posted by bearwife at 12:46 PM on May 30, 2014

oh and about this:

most things I read online say you're supposed to get your ring cleaned/checked once a year or so.

It's really a fallacy I don't know why they promote it. Clean it at home 1x/month (or more/less depending on whether you get hand cream on the diamond which will kill the sparkle). Otherwise the only thing to worry about with jewelry is, as I said, if the claws / mounts (those little clips beside the stone) are worn down. I missed out on this and lost a little diamond that way. You can typically see it with a naked eye, or magnifying glass if the stone is really small.
posted by St. Peepsburg at 12:49 PM on May 30, 2014 [3 favorites]

Yes, most (independent, local) jewelers do it free. I usually ask to get it cleaned when getting batteries in a watch changed (since that's mostly when I have to go by the jeweler!), but if I notice it seems dull and lusterless, I'll make a special trip and they do it no problem. It's basically zero cost to the jeweler, and it helps build customer loyalty for when you do want to buy jewelry. I try to go on weekdays when they're not very busy. (Weekends can be a madhouse, as can the week right before and after big jewelry holidays like Christmas and Valentine's.)

Plus while you're waiting for them to clean it, you're browsing the display cases and falling in love with expensive sparkly things, which can only work out well for the jeweler!
posted by Eyebrows McGee at 12:49 PM on May 30, 2014 [1 favorite]

Response by poster: Thanks for the advice so far! My setting does not have claws but is a round full bezel. Any way to keep an eye on this, or anyone know if this is more/less likely to hold a stone well?
posted by emily37 at 12:50 PM on May 30, 2014

But DO clean the stone regularly; I have a pair of diamond stud earrings and the difference after I've cleaned them is drastic.
posted by St. Peepsburg at 12:51 PM on May 30, 2014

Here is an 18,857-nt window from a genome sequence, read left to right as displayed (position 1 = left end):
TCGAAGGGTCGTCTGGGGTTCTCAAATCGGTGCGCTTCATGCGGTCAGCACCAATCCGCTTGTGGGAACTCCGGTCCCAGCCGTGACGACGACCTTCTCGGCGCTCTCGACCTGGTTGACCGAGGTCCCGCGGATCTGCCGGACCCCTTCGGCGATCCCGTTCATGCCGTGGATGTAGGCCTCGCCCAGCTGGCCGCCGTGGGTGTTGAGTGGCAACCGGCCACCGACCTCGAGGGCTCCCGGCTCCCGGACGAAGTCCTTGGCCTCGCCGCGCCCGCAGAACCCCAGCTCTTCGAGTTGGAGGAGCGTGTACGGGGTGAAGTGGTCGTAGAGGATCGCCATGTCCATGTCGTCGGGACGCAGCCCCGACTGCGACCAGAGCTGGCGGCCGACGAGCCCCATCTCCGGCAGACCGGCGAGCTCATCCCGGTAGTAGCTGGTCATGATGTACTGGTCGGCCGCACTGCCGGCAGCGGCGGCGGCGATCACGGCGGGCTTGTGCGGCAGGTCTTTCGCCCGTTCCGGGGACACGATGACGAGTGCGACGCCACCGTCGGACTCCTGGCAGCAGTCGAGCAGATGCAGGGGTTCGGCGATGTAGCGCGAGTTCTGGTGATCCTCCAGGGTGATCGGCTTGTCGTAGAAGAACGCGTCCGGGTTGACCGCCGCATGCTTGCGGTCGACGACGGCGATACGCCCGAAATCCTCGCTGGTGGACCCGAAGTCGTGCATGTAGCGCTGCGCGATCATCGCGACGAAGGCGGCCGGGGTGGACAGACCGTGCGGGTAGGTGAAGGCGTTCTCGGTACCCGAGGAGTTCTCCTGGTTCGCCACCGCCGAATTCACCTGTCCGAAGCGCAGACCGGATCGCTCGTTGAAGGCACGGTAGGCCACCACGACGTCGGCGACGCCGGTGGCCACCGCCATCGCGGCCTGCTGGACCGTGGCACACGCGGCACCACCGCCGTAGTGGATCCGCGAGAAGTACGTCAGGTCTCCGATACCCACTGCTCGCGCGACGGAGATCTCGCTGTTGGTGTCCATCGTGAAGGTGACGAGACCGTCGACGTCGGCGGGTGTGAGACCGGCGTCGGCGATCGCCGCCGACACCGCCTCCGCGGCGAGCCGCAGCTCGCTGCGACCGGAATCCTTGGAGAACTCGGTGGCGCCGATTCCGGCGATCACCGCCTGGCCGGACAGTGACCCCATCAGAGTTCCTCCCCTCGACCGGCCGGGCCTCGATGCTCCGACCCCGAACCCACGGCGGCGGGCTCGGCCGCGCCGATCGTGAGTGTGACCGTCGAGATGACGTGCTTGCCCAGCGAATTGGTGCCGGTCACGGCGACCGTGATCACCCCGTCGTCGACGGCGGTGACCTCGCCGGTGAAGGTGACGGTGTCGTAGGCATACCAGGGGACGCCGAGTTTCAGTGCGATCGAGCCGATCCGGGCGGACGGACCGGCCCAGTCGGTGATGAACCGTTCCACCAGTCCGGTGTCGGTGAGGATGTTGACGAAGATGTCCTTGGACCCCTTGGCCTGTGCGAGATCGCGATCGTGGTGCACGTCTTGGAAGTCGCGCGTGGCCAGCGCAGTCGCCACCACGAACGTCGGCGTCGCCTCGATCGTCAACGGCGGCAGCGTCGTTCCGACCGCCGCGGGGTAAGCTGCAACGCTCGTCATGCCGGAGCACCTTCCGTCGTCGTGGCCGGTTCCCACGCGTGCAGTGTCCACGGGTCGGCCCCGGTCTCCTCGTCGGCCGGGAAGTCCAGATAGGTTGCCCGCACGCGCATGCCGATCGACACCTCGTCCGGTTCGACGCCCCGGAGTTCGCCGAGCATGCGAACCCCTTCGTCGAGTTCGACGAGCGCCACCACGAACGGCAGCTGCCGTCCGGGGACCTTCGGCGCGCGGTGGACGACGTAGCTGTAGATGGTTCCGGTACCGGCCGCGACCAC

round full bezel - assuming its an open bottom, clean the bottom (where gunk would accumulate) and make sure the stone isn't loose. Bezel as you may notice looks like they've folded the metal around the stone, so it should be even more obvious if it is worn away.

The thing that worries me a little is that you say it was 'artisan' place which (having done a bit of jewelry work myself, and having shopped a lot) may be less sturdy than a mass-produced bezel. Especially if she had to touch up the bezel after only 1 year. The 'artisan' bezels I've seen are not as sturdy and they literally wrap the metal 'by hand' around the stone (bezel is the easiest setting to do for someone who is just learning how to make jewelry). So the quality of the bezel will depend on the skill of the artist at that point.

In this case I would magnifying glass it and see how sturdy the metal looks or take it to a regular ring store and have them size it up if you're not comfortable. Or find another artisan but then you'd need to be careful about what combination of metal the original one was using. (You could certainly email her to ask her recommendation.)

you can me-mail me if you want to send a large picture and I can offer further suggestions but this should send you on your way hopefully.
posted by St. Peepsburg at 1:04 PM on May 30, 2014 [1 favorite]

BUT all that being said, if the stone looks well set then I wouldn't worry too too much as a bezel wraps around the stone and is more sturdy in general. (Which is why they teach it first in jewelry making class.)